I achieved one of my life-long goals on Saturday. Well, sort of. I've always wanted to photograph a tornado but I've never had the opportunity. I've never had a desire to be a storm chaser, or anything like that, but I've always enjoyed shooting bad weather. I've shot thunder storms, lightning storms, wind storms, snow storms, and ice storms. And I've covered the aftermath of a few tornadoes, but never the tornado itself. I've even had nightmares about capturing a tornado on film or chip. The one thing that each nightmare had in common was that I was presented with an opportunity but my camera wouldn't focus and eventually I would have to give up and run for my life.
Yesterday, shortly after the UK bowl game against Iowa started, the tornado sirens went off and within a few minutes this funnel cloud formed within a mile of my house here in Richmond. Shortly after I shot this video it transformed from a funnel cloud into an EF-1 tornado that hit Union City and other parts of northeastern Madison County.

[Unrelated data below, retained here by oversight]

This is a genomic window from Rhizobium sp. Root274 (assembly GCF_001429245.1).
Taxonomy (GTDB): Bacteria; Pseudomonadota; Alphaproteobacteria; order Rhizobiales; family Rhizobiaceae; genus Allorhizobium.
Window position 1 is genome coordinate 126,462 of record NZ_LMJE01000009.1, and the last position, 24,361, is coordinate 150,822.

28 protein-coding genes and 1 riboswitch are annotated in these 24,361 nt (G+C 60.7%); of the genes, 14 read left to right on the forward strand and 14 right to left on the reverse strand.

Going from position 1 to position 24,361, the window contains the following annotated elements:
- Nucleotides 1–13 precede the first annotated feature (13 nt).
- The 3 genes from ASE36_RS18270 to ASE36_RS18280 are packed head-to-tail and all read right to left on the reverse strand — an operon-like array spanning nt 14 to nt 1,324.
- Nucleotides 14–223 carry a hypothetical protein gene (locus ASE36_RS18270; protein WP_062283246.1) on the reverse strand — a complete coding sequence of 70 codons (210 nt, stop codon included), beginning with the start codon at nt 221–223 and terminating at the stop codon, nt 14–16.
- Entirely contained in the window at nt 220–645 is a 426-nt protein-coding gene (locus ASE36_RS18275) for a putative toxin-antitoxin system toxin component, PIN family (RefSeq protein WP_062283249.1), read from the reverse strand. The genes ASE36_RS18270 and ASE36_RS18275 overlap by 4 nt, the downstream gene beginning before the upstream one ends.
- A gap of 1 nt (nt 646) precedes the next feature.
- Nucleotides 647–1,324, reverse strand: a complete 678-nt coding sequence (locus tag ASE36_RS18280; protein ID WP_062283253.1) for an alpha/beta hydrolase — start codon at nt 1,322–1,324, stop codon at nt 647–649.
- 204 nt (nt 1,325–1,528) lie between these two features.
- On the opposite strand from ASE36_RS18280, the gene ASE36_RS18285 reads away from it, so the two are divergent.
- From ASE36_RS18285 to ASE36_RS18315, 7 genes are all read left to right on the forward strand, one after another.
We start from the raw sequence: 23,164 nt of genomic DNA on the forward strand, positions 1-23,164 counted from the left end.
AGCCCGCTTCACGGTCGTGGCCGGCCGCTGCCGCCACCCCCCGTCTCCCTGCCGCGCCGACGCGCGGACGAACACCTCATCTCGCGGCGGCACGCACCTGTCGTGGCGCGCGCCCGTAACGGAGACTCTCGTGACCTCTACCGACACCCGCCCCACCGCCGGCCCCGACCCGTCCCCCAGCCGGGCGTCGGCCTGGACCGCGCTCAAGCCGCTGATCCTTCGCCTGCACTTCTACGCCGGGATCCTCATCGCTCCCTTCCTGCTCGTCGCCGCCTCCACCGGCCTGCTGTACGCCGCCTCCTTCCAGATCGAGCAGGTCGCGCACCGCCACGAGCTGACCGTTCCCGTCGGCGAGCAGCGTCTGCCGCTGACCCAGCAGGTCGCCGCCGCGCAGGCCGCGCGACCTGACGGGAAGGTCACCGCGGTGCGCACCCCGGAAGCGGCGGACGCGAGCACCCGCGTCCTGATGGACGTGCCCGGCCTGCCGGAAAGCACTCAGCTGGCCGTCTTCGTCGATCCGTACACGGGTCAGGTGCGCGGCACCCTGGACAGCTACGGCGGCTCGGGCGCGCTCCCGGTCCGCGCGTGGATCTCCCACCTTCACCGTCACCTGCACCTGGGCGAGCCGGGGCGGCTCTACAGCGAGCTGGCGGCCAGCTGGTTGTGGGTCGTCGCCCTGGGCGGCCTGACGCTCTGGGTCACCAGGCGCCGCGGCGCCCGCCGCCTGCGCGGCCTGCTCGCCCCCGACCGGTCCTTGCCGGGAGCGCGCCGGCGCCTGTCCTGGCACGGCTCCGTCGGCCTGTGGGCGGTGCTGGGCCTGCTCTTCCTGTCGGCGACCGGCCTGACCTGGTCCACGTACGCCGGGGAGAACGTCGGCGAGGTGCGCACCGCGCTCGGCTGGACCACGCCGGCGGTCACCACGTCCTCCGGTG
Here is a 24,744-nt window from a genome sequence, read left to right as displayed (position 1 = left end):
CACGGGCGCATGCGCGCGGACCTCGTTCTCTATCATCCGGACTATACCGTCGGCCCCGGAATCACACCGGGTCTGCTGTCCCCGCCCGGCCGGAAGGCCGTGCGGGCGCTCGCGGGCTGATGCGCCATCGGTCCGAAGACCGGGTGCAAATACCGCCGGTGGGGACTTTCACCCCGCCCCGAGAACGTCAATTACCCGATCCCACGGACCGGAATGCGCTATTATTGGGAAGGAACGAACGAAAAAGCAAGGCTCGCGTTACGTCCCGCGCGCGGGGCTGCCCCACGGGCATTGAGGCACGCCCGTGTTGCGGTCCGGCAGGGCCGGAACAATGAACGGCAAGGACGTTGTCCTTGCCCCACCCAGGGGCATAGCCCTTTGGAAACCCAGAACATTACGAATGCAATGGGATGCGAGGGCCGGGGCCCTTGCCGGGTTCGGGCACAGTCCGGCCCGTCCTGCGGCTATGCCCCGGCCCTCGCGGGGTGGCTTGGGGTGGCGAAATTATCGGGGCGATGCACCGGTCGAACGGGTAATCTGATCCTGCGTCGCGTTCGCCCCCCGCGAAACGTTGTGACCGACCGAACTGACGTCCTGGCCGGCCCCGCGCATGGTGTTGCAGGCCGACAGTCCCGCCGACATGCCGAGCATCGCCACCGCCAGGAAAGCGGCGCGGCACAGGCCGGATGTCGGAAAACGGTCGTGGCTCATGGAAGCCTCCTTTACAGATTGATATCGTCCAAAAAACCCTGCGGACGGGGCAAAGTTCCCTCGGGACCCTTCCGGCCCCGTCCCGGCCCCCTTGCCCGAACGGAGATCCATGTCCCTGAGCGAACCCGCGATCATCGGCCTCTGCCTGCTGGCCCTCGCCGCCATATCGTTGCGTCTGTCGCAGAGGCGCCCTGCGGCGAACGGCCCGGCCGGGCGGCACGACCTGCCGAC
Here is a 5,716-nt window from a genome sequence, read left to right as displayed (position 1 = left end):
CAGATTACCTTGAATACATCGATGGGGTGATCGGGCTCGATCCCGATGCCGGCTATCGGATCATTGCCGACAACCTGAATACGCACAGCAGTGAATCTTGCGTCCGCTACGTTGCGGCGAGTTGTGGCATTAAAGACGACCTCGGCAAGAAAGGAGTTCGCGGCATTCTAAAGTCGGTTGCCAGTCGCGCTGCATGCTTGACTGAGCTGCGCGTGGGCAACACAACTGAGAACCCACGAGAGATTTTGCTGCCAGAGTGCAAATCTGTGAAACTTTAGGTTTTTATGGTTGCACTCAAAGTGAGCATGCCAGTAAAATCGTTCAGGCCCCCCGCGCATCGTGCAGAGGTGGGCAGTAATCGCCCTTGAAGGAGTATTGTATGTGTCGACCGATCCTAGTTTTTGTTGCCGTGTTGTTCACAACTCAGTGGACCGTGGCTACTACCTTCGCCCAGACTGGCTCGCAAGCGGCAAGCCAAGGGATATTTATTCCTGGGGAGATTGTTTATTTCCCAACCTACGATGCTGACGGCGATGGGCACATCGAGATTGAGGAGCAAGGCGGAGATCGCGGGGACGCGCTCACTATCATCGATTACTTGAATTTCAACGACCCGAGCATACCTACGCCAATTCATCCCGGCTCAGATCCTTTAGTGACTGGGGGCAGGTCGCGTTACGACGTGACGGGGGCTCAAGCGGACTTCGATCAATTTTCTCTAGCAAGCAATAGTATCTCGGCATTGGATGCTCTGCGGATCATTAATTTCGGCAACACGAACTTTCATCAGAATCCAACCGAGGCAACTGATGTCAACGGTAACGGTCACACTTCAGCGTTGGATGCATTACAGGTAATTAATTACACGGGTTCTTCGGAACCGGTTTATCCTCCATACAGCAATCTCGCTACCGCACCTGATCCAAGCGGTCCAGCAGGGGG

One of my greatest photography mentors is Sam Abell, who grew up in Ohio, but had family from LaRue County Kentucky. Sam left Ohio and came to the University of Kentucky in 1967 and produced the greatest two-volume yearbook that the university has ever seen. In 1970, the year I was born, he landed with National Geographic and went on to lay the roots of a phenomenal career in photography. His 2002 book The Photographic Life inspired me to leave my position as EKU's University Photographer and pursue a career on my own. In that book, Abell talks about the influence that his Dad had on him as a young photographer. Our stories are similar in that both of our fathers peaked our interest early in life with make-shift darkrooms in our homes. In the book, Abell also talks about the basic photographic concepts that his father shared with him, one of which, is that bad weather makes good pictures.